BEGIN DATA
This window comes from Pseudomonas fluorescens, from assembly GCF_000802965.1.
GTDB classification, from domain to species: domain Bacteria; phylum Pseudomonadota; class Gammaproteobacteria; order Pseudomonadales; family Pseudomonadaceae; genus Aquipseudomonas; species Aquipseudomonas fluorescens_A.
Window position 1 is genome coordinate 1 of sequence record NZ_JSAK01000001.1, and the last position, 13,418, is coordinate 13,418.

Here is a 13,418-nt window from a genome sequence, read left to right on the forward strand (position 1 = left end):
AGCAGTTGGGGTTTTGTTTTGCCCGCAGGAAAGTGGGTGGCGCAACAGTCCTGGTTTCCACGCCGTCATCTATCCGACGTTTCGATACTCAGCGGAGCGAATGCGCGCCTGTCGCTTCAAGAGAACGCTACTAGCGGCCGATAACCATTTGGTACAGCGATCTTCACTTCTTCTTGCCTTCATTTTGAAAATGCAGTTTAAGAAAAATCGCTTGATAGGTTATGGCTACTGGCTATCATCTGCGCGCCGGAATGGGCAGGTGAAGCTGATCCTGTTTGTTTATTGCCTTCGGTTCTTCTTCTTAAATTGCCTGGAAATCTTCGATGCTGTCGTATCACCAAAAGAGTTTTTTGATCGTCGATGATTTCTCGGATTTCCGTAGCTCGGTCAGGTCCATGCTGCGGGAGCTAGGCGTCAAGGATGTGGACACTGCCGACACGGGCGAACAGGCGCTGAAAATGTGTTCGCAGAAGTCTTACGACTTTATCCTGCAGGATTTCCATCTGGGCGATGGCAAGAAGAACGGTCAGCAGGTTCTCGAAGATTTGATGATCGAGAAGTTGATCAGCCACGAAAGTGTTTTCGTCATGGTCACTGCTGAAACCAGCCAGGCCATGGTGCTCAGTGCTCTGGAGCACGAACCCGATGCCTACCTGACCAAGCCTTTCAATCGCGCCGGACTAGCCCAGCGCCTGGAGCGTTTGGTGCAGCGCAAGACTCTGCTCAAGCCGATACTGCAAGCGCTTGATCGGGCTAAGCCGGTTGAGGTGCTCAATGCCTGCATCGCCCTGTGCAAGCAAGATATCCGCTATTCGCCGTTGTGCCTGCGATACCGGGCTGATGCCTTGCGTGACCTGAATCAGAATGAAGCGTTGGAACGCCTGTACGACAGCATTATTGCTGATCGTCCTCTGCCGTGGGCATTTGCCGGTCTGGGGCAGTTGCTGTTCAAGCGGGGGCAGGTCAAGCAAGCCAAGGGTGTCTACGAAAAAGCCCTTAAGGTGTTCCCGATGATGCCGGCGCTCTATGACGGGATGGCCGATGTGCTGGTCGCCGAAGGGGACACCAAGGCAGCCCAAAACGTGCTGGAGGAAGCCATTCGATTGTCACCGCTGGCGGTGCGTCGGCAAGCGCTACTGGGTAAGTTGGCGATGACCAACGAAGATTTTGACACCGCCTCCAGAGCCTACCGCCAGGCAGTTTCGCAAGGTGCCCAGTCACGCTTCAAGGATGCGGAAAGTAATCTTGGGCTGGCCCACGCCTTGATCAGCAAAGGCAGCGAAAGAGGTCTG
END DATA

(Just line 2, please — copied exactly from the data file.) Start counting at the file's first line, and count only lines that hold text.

GTDB classification, from domain to species: domain Bacteria; phylum Pseudomonadota; class Gammaproteobacteria; order Pseudomonadales; family Pseudomonadaceae; genus Aquipseudomonas; species Aquipseudomonas fluorescens_A.